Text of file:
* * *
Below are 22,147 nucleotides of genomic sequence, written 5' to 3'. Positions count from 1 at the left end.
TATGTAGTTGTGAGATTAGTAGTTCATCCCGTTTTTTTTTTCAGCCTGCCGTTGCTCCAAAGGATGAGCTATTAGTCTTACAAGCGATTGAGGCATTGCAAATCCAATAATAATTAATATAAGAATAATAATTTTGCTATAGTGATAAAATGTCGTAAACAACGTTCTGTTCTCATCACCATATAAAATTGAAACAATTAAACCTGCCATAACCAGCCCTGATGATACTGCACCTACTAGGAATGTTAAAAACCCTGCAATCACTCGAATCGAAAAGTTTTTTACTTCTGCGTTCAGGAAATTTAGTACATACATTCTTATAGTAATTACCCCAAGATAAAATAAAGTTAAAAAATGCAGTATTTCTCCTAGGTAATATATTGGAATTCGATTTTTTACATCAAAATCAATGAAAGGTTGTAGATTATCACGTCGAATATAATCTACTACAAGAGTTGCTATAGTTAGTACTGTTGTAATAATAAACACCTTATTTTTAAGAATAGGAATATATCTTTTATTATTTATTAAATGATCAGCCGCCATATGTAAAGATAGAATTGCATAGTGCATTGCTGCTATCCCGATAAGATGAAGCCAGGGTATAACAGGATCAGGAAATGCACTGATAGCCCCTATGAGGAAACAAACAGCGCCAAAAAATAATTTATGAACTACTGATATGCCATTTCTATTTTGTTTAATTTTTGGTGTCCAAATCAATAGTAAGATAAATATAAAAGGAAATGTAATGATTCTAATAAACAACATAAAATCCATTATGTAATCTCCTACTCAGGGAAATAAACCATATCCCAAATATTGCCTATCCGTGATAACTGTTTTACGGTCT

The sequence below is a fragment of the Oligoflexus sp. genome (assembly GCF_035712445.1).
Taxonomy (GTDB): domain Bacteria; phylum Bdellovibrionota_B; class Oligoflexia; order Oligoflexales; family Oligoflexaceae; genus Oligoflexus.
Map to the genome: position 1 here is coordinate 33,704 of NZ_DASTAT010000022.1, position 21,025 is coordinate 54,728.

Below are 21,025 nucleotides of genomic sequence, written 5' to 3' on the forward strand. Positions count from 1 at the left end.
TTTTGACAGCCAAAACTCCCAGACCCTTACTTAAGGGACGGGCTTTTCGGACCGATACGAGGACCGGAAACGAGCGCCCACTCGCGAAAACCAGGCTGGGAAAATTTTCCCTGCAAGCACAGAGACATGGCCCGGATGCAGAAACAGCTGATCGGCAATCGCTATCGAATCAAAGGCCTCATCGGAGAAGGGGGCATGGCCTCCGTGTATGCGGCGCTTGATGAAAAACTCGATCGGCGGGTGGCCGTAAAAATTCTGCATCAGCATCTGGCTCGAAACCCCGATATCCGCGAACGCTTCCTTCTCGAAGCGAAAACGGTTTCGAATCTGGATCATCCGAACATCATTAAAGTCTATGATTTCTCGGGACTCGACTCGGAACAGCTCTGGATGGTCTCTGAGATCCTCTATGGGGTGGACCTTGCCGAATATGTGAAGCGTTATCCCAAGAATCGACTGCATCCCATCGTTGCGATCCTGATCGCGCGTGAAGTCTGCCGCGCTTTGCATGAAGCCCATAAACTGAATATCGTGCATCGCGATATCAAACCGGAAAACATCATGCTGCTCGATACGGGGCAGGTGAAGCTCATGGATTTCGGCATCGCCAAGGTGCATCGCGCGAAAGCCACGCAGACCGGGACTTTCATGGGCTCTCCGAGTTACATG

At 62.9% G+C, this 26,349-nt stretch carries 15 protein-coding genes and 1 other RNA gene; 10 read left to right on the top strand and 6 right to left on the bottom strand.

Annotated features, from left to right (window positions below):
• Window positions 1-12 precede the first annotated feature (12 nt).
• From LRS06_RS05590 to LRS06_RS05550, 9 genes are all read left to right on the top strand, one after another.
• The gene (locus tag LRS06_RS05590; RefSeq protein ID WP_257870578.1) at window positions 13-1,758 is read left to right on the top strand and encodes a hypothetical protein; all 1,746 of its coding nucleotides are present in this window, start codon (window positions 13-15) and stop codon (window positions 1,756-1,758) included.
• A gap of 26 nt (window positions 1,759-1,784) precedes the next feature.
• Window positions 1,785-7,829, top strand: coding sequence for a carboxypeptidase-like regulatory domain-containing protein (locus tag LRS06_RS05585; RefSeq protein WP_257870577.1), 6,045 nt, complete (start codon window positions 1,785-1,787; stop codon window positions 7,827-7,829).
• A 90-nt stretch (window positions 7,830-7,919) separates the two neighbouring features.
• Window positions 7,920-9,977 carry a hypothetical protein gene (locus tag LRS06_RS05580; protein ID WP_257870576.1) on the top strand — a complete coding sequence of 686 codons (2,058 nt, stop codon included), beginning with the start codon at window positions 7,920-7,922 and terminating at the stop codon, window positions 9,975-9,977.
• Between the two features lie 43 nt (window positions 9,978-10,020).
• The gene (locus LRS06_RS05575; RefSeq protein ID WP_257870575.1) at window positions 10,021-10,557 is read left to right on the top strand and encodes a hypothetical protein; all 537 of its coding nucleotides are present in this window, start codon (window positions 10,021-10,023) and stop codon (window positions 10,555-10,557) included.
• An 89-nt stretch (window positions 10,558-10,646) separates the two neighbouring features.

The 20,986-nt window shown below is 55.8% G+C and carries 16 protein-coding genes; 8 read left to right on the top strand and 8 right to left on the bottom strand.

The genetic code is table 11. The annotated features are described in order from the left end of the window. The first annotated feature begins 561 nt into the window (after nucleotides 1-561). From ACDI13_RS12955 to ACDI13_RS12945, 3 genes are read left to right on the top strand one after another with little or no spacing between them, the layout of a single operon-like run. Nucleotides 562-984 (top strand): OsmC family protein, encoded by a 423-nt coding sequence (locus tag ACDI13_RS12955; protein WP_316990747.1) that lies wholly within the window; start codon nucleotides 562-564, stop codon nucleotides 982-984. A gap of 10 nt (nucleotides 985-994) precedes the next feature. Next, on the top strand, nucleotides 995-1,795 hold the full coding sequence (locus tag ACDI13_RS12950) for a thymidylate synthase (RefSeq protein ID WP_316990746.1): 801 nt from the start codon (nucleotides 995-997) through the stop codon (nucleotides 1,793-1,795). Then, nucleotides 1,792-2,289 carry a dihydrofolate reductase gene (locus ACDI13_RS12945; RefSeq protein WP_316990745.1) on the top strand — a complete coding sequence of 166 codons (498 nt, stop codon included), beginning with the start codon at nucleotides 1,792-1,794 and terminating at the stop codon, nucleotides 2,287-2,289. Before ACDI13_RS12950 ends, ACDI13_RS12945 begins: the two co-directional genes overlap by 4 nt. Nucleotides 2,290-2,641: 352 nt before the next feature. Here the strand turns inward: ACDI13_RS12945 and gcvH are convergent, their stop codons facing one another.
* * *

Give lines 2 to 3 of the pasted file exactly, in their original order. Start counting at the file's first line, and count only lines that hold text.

TATGTAGTTGTGAGATTAGTAGTTCATCCCGTTTTTTTTTTCAGCCTGCCGTTGCTCCAAAGGATGAGCTATTAGTCTTACAAGCGATTGAGGCATTGCAAATCCAATAATAATTAATATAAGAATAATAATTTTGCTATAGTGATAAAATGTCGTAAACAACGTTCTGTTCTCATCACCATATAAAATTGAAACAATTAAACCTGCCATAACCAGCCCTGATGATACTGCACCTACTAGGAATGTTAAAAACCCTGCAATCACTCGAATCGAAAAGTTTTTTACTTCTGCGTTCAGGAAATTTAGTACATACATTCTTATAGTAATTACCCCAAGATAAAATAAAGTTAAAAAATGCAGTATTTCTCCTAGGTAATATATTGGAATTCGATTTTTTACATCAAAATCAATGAAAGGTTGTAGATTATCACGTCGAATATAATCTACTACAAGAGTTGCTATAGTTAGTACTGTTGTAATAATAAACACCTTATTTTTAAGAATAGGAATATATCTTTTATTATTTATTAAATGATCAGCCGCCATATGTAAAGATAGAATTGCATAGTGCATTGCTGCTATCCCGATAAGATGAAGCCAGGGTATAACAGGATCAGGAAATGCACTGATAGCCCCTATGAGGAAACAAACAGCGCCAAAAAATAATTTATGAACTACTGATATGCCATTTCTATTTTGTTTAATTTTTGGTGTCCAAATCAATAGTAAGATAAATATAAAAGGAAATGTAATGATTCTAATAAACAACATAAAATCCATTATGTAATCTCCTACTCAGGGAAATAAACCATATCCCAAATATTGCCTATCCGTGATAACTGTTTTACGGTCT

The sequence below is a fragment of the Oligoflexus sp. genome (assembly GCF_035712445.1).